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Challenges and Opportunities in Lyme Disease

Challenges and Opportunities in Lyme Disease

Cory Tichauer
Bear Creek Naturopathic Clinic, Medford, OR 97504 USA.

Jamie Corroon
Helfgott Research Institute, National University of Natural Medicine, Portland, OR 97102 USA.

Rachele Fain
Bear Creek Naturopathic Clinic, Medford, OR 97504 USA.

Andrew Erlandsen
Helfgott Research Institute, National University of Natural Medicine, Portland, OR 97102 USA.

Ryan Bradley
Helfgott Research Institute, National University of Natural Medicine, Portland, OR 97102 USA.

Abstract

Lyme disease is the most common vector-borne disease in the United States with an estimated 476,000 new cases per year. Delays in diagnosis and treatment are common and there is a lack of consensus on the antibiotic therapy protocols to ensure successful outcomes. Much of this discord is due to the observation that more than 50 percent of people treated with conventional antibiotic protocols, which have changed little in the last 30 years, report persistent and/or recurring symptoms within 6 months of completing treatment. Labeled as chronic Lyme or post-treatment Lyme disease, it is a syndrome that afflicts more than 2 million people in the United States and can have a devastating impact on both quality of life and socioeconomic capacity. Despite these known treatment failures, the research community has lacked the funding necessary to advance our understanding of this syndrome or to explore innovative options to improve success. In this regard, complementary and alternative therapies, which are generally not patentable and have little potential for producing large economic gain, are generally disregarded in favor of new designer drugs or old reworked protocols. Intravenous vitamin C is one such example that has research validated effectiveness for a wide range of clinical conditions ranging from infection to cancer care. Achieving serum levels much higher than could be obtained orally, high dose intravenous vitamin C has the capacity to generate a concentration of intracellular peroxide that exerts both cytotoxic and immune stimulating effects. Unfortunately, these high doses of intravenous vitamin C have never been evaluated to establish safety and tolerability in Lyme positive patients. This study’s primary aim is to examine this question with the unique additions of DMSO and calcium EDTA into the formula to enhance tissue penetration and address biofilm formation respectively, both of which are known barriers to antibiotic success. The secondary aim of the study is to determine whether subjects gain relief from Lyme-associated symptoms by tracking changes in both the PROMIS-29 and the Horowitz-Lyme-MSIDS questionnaires. The exploratory objective is to assess changes in Lyme specific labs including the standard immunoblot and the T-cell based Elispot as well as the CD57+ lymphocyte immune marker. Administered at a 75-gram dose twice weekly over 12 weeks, high dose intravenous vitamin C was shown to be both well tolerated and safe. The secondary and exploratory aims of the study provide insight into the potential efficacy of this protocol, as both subjective measures of symptom severity and objective assessment of Lyme biomarkers showed marked improvement. Ultimately, this study paves the way for future research using high dose intravenous vitamin C in Lyme patents either as a stand-alone treatment or in synergy with other therapies. It is this author’s hope that employing an integrative medical approach such as this will eventually see chronic Lyme disease as a rare rather than common occurrence.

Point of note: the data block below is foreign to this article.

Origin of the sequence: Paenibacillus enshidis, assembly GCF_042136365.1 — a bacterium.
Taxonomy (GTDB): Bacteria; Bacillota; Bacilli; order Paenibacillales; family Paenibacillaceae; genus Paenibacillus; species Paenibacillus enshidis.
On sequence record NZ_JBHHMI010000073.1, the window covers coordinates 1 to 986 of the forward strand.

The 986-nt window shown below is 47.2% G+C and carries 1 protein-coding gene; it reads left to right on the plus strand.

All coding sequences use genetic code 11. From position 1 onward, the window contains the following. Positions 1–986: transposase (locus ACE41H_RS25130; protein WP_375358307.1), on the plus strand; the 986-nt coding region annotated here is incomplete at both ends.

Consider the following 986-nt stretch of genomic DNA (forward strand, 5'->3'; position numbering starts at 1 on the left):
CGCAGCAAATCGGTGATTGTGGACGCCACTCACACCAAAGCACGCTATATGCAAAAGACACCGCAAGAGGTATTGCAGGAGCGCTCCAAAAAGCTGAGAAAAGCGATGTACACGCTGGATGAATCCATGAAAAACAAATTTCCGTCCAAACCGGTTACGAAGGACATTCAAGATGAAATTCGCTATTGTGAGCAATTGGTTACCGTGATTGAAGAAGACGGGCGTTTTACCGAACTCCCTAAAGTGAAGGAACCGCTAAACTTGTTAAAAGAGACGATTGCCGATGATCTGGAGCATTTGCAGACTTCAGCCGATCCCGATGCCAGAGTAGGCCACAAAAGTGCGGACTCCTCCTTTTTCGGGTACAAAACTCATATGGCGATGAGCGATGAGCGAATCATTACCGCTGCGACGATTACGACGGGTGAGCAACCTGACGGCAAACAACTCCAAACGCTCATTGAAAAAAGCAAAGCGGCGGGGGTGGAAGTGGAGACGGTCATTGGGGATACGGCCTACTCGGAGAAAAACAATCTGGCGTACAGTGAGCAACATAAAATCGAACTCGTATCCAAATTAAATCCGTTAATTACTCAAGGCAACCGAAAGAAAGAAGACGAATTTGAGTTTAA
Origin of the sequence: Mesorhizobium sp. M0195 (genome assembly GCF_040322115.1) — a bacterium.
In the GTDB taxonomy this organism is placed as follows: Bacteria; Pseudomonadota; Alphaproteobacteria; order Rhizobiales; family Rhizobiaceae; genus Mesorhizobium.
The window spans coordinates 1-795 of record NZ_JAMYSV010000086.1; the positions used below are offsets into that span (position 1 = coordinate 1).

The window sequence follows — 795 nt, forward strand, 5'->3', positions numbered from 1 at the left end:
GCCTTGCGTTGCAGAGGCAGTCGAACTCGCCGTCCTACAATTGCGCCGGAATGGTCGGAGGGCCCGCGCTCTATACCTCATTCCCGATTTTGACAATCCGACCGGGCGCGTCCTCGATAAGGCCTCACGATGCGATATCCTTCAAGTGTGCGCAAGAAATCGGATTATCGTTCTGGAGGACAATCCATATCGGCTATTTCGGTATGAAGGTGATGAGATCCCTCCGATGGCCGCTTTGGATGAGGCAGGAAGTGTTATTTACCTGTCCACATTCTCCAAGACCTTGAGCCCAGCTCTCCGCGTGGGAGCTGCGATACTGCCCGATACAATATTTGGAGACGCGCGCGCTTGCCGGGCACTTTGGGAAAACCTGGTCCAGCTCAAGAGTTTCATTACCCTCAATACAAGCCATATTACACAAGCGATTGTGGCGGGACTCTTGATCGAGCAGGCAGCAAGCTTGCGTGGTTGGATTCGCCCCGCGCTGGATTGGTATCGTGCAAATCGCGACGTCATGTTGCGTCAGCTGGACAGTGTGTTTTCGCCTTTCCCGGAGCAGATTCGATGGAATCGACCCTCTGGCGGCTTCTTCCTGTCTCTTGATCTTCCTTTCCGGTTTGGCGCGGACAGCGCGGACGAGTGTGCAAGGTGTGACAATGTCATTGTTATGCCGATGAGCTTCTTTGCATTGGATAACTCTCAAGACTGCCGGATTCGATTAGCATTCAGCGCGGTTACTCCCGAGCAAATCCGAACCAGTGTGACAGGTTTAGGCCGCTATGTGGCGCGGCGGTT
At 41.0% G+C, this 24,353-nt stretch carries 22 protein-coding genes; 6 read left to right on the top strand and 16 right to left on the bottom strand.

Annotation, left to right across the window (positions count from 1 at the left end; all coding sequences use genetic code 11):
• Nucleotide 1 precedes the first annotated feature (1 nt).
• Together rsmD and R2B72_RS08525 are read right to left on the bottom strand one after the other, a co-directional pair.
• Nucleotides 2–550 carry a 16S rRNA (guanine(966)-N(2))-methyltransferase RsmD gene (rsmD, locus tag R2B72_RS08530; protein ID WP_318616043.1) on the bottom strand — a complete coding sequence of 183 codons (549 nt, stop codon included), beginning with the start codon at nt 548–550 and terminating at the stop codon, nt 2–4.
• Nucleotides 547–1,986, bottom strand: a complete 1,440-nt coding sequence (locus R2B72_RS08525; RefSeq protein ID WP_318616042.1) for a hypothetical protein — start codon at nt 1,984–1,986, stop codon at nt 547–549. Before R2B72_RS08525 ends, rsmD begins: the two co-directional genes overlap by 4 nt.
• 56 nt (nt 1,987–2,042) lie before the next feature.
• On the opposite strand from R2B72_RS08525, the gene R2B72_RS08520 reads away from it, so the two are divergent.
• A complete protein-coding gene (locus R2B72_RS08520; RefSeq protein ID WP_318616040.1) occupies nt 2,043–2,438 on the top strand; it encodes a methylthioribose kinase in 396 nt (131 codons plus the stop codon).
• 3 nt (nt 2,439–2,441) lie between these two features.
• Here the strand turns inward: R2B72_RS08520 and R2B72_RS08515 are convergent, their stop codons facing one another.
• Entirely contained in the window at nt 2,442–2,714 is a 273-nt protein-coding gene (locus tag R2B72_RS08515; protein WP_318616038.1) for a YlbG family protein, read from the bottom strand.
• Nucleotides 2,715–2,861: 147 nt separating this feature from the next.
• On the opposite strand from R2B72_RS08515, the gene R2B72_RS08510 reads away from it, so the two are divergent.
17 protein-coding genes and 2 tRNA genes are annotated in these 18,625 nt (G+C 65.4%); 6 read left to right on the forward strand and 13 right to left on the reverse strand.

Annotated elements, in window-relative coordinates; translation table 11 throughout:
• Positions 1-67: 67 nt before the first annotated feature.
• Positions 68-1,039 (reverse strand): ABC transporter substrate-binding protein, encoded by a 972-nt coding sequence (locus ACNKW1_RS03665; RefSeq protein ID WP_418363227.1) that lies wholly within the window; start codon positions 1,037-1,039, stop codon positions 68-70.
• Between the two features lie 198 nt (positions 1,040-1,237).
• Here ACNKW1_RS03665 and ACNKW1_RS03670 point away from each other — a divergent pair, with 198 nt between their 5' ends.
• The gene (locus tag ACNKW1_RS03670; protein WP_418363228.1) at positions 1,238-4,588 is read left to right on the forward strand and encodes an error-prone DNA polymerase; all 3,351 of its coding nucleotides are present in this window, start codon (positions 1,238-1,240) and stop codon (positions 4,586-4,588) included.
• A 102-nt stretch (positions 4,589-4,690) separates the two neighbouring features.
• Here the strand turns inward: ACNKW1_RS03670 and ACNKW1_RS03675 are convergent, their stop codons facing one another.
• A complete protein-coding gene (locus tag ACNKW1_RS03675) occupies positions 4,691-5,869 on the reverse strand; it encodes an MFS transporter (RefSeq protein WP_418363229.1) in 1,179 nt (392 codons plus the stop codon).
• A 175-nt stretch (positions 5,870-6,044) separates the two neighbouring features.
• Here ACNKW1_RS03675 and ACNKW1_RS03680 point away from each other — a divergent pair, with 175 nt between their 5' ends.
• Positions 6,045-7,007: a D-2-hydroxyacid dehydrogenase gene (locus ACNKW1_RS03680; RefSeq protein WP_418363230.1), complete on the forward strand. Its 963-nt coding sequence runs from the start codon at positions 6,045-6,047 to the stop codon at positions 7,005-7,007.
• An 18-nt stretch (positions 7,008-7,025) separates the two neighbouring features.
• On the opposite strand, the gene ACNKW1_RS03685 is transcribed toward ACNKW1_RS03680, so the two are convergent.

Ying Jia
Department of Genetics and Genome Biology, University of Leicester, Leicester, United Kingdom

Tatjana Mijatovic
R.E.D. Laboratories, Zellik, Belgium

Louis Teulières
PhelixRD Charity 230 Rue du Faubourg St Honoré, Paris, 75017, France

Martha Clokie
Department of Genetics and Genome Biology, University of Leicester, Leicester, United Kingdom

Jinyu Shan
Department of Genetics and Genome Biology, University of Leicester, Leicester, United Kingdom

Abstract